Otranto Cathedral, Ossuary Chapel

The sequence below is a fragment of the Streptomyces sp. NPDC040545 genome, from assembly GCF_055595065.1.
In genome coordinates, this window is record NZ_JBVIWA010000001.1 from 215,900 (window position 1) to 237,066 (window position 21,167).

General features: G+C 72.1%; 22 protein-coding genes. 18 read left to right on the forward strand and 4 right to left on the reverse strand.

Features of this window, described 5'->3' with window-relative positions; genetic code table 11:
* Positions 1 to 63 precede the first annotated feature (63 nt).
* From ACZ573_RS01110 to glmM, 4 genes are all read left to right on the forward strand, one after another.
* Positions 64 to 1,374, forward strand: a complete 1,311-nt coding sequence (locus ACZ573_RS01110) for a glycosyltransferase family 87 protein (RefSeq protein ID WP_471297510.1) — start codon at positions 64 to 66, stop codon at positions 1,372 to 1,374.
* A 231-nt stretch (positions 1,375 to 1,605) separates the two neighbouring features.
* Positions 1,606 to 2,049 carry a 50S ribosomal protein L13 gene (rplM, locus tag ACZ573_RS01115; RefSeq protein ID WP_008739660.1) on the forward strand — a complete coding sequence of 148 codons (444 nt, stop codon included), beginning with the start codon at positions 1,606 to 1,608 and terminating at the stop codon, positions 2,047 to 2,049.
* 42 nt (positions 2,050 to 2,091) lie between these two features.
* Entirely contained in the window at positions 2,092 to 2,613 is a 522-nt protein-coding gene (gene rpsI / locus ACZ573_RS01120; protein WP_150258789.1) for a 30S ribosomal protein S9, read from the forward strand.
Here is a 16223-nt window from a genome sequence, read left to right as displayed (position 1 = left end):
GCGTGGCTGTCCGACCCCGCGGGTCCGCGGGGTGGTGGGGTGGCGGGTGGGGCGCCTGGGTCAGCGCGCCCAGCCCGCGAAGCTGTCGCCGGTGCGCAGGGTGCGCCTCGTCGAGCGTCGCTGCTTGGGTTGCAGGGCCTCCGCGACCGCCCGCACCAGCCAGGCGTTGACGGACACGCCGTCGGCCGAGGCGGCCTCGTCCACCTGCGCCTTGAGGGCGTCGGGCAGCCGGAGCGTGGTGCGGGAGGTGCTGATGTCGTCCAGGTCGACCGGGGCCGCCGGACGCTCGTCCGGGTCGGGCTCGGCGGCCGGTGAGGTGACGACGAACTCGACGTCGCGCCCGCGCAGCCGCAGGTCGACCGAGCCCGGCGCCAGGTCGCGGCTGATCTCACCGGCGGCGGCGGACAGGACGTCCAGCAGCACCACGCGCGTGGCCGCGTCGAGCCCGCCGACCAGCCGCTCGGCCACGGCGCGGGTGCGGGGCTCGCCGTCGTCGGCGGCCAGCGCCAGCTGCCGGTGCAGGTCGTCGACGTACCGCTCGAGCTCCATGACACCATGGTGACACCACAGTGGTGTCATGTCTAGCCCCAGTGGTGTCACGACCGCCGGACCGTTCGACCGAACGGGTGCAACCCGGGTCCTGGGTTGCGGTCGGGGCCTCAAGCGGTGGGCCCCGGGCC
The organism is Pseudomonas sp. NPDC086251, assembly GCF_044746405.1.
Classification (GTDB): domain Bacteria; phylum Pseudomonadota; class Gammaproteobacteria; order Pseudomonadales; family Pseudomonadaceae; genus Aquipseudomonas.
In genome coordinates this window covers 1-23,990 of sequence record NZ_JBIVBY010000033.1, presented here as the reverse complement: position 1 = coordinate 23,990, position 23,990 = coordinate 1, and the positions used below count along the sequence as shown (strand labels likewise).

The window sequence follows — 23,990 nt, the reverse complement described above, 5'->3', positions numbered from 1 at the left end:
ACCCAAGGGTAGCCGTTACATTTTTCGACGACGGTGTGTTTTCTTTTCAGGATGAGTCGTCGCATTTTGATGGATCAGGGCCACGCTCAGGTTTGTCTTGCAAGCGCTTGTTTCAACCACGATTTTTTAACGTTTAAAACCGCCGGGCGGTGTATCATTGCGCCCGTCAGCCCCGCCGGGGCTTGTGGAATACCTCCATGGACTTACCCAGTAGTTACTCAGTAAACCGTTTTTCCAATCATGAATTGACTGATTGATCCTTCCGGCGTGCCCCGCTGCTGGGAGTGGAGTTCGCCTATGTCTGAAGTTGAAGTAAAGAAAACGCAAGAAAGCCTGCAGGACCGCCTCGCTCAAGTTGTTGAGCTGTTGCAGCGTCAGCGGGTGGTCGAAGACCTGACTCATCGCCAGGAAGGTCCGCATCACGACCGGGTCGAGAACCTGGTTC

In August 1480, clergy and survivors of the Ottoman siege of Otranto took refuge in the cathedral – the Ottoman force eventually broke in and killed those inside, turning the church into a stable or a mosque and destroying its 13th-century frescoes. After Otranto was retaken in 1481 by a force under Alfonso V of Aragon it was turned back into a church and heavily rebuilt to house the relics of the Martyrs of Otranto, who had been executed after the 1480 siege. The reconstruction included the rose window on the gabled west front, with 16 rays of fine Gothic tracery converging at the centre according to the canons of Gothic architecture. In the south aisle is the Chapel of the Martyrs, built by order of Ferdinand I of Naples and rebuilt at public expense in 1711 – this houses the relics of the martyrs in seven large coffins. Behind the chapel's altar is the 'stone of martyrdom', traditionally held to be that used to behead the martyrs.